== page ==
Most doctors, however, remain firm proponents of controlling cholesterol and will generally recommend improving diet and exercising more as first steps. By losing weight, you can shift the balance of LDL particles, lowering the levels of small ones while increasing the number of large particles, Dr. Krauss points out. If that doesn't improve your cholesterol profile enough, your doctor may prescribe cholesterol-lowering drugs. Fibrates, which were first introduced late in the 1960s, raise HDL, lower LDL and apoB levels, and alter the size and composition of LDL from small, dense particles to large ones. Prescription-strength niacin, an even older cholesterol-lowering drug, has similar effects. Either treatment may be given alone or, if your LDL is especially high, in combination with a statin. While statins do not affect LDL particle size, they are particularly effective at lowering total LDL particle levels, and in the last two decades they've become the most widely used of all cholesterol-lowering medications.
All of these drugs have side effects, which, though rare, you should discuss with your doctor. Fibrates can cause nausea, stomach upset, diarrhea and, after long-term use, gallstones. Niacin can cause flushed or itchy skin, headaches, and heart palpitations. And statin side effects include stomach upset, constipation, abdominal cramps and muscle pain, and weakness. Finally, taking any of these medications requires close monitoring of your liver function by your doctor.The Future of Cholesterol-Lowering Drugs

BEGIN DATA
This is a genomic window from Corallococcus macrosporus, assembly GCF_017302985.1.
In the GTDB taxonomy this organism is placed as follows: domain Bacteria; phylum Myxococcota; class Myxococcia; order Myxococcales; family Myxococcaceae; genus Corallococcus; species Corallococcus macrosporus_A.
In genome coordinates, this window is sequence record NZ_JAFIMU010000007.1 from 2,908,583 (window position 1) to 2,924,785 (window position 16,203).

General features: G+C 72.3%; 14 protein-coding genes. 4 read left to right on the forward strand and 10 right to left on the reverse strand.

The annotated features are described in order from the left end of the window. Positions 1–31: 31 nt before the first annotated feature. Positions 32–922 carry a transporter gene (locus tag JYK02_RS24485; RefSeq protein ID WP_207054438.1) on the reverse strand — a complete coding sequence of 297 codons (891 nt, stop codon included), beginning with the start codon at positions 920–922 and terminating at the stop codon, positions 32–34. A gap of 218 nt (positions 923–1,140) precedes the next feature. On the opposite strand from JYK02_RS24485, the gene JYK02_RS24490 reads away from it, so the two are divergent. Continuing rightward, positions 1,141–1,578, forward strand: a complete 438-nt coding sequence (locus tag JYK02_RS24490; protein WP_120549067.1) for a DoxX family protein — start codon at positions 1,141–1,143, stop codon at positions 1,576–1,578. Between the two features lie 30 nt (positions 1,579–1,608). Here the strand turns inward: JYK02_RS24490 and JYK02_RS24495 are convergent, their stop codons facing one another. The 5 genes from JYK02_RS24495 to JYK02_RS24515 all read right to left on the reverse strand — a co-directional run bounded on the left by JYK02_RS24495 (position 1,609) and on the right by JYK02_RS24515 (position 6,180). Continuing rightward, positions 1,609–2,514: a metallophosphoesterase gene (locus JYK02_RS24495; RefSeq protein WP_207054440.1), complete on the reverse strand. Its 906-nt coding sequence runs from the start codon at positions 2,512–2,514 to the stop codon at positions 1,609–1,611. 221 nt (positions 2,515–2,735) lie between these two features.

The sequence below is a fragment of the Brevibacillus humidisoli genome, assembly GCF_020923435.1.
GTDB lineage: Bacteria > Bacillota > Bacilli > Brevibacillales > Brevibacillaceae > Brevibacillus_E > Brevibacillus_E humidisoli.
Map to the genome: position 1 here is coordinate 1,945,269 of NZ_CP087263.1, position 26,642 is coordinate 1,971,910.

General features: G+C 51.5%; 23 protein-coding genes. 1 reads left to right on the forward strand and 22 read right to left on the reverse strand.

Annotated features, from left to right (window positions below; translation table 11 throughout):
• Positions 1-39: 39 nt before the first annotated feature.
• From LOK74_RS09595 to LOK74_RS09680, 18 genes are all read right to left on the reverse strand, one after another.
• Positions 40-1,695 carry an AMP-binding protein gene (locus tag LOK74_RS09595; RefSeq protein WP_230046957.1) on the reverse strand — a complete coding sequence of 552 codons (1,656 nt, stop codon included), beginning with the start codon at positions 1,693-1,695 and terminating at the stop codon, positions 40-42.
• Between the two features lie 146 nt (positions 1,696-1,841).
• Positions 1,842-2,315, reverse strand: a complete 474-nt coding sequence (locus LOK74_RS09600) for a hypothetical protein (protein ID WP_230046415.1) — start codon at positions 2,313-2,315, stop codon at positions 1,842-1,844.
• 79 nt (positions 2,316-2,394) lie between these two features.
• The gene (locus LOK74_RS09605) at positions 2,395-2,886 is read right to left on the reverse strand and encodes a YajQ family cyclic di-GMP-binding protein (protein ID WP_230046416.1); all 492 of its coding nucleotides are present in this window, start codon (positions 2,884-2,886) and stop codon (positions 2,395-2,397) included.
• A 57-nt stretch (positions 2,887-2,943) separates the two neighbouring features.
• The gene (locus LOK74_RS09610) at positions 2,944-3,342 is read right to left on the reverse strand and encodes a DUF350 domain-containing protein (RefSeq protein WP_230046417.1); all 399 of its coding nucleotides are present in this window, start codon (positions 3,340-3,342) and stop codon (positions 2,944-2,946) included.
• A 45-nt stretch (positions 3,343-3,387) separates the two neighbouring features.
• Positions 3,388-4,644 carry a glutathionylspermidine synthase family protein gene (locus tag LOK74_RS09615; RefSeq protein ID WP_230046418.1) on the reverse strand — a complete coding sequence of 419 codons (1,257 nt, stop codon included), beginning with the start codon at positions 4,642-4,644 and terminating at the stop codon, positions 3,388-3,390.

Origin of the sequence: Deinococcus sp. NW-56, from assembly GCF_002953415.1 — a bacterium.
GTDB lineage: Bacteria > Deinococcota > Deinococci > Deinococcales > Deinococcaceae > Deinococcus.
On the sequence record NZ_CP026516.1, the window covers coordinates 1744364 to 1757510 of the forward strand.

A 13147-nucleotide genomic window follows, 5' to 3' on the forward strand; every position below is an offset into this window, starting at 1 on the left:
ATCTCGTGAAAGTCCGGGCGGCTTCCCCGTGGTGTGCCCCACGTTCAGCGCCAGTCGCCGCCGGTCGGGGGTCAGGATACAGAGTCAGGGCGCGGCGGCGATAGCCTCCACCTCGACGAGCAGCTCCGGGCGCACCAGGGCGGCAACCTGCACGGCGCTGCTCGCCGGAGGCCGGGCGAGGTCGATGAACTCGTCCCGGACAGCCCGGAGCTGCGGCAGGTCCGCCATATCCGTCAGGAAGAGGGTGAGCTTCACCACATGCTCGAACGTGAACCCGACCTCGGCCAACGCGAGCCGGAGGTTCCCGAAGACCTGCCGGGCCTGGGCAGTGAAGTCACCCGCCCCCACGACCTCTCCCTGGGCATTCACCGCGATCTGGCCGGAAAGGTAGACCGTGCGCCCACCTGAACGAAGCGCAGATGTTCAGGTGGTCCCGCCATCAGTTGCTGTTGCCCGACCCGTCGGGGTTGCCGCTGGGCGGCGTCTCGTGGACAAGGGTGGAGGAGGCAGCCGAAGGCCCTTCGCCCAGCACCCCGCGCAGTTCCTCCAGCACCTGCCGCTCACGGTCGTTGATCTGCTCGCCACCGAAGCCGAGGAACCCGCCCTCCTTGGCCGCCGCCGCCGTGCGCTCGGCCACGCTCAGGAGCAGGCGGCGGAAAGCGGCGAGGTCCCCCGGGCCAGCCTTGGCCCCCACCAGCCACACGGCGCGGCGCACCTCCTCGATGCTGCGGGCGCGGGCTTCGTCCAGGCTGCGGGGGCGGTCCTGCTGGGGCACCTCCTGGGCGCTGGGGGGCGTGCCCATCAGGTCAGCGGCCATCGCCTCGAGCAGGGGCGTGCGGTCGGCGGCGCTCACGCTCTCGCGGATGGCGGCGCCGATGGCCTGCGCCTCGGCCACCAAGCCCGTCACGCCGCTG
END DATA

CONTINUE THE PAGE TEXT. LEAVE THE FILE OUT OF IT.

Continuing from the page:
While most cholesterol drugs target "bad" LDL by blocking the liver enzyme needed to produce it, researchers at several drug companies, including Pfizer and Roche, are now racing to create drugs to boost HDL and rev up the body's ability to whisk excess cholesterol out of arteries and to the liver for elimination.
In 2003, Cleveland Clinic researchers found that a newly formulated drug called recombinant ApoA-1 Milano (a synthetic version of a naturally occurring "super" HDL component found among inhabitants of a small coastal town in Italy) significantly reversed hardening of arteries caused by cholesterol in just a matter of weeks. Patients who took ApoA-1 Milano saw benefits about 10 times greater than the plaque removal that statins produce over a period of years. ApoA-1 Milano remains a priority for the Cleveland Clinic, and a version of the drug is under development by Pfizer.
Another HDL-boosting medication in the wings is Pfizer's torcetrapib, which trials have shown raises good cholesterol by as much as 55 percent and may help stop the buildup of plaque. Torcetrapib could be on the market in the next several years.